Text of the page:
2) Musicals create a unique space for a certain brand of absurdity and silliness
Comedy and music hold a special relationship. There’s a reason both Monty Python and the South Park guys, just two examples of some of the best satirical and idiosyncratic humor in modern history, were able to create incredible, award-winning stage musicals. Something about absurd humor prompts characters spontaneously breaking into song (think of the endings of The 40-Year-Old Virgin and This is the End, or Anchorman’s “Afternoon Delight” interlude), and vice versa.
I have plenty of things that I don’t like about Glee as a series, but like many others, I was intrigued by its potential to combine a weird sense of humor with scenes featuring musical numbers. When the show operated at its best, it opened up a kind of comedy unlike anything else on TV, and its embrace of oddness and advocacy of a big umbrella approach to culture—promoting the acceptance of jock, nerd and musician identities all at once—was admirable. It was just a shame they had to stretch out such long seasons due to network demands.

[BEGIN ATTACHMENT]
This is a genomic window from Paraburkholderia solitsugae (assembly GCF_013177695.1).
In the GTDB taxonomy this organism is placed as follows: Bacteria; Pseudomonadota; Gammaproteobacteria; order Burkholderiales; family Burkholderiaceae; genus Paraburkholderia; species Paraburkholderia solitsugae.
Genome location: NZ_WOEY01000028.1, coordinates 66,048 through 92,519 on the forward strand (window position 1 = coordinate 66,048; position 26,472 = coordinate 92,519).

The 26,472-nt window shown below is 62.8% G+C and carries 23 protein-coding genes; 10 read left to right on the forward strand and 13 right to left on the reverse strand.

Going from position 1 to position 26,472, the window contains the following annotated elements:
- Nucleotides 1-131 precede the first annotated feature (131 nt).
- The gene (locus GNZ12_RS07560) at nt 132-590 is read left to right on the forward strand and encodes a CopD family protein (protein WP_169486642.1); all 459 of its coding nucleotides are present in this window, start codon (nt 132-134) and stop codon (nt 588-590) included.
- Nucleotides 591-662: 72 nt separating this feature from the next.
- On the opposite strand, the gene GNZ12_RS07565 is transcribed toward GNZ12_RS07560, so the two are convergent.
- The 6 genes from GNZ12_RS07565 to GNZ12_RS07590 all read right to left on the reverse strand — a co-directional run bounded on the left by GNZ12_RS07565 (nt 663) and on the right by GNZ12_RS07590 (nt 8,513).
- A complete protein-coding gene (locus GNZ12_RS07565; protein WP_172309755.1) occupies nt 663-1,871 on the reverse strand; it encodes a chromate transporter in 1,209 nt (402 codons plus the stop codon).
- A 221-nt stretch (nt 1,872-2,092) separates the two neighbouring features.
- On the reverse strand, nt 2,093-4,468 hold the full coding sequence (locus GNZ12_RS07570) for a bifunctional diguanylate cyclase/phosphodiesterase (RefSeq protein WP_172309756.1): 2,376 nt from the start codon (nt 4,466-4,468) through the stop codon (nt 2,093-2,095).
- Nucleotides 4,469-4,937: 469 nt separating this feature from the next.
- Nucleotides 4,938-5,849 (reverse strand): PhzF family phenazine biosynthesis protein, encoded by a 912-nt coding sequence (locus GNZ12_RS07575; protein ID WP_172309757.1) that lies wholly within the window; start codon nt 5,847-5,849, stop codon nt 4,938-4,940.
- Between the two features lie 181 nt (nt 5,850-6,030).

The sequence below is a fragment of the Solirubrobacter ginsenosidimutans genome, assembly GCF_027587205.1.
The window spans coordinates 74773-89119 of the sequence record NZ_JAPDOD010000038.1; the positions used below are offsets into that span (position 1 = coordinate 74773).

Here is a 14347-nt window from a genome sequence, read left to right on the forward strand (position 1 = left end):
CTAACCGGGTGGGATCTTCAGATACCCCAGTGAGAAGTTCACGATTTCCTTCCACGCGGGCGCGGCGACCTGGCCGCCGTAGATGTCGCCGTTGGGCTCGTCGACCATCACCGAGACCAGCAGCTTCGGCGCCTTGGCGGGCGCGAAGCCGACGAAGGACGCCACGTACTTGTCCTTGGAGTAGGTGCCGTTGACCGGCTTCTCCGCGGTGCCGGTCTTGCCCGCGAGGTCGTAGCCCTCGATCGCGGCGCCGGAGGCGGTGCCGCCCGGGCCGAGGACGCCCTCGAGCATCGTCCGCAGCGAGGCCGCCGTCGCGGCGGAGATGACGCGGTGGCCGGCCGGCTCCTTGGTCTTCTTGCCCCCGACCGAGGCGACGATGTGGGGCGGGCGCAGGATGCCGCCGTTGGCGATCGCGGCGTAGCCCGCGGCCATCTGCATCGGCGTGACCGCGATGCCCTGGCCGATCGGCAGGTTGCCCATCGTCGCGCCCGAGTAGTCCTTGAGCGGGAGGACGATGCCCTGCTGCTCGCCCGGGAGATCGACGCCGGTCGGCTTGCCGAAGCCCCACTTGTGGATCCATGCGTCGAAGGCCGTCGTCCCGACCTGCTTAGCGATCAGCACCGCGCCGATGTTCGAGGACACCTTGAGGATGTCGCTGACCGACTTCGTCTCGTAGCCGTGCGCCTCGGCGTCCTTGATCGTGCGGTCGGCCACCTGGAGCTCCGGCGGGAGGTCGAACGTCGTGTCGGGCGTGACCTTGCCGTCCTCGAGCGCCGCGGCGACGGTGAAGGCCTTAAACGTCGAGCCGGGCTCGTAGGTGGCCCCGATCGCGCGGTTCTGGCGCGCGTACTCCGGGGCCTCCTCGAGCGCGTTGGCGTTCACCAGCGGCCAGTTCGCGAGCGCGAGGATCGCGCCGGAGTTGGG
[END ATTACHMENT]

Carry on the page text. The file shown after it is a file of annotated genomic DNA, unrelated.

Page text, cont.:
Another example of the kind of cinematic humor that is so daring that it’s a bit hard to grasp at first (or at all, for many) is the 2005 version of The Producers with Nathan Lane and Matthew Broderick. They go all out with the noisy silliness on this one. Like many comedies though, it’s so much better when you watch it years later, I think. It’s so unashamed of itself that it strikes a unique tone, unlike any other movie I’ve seen.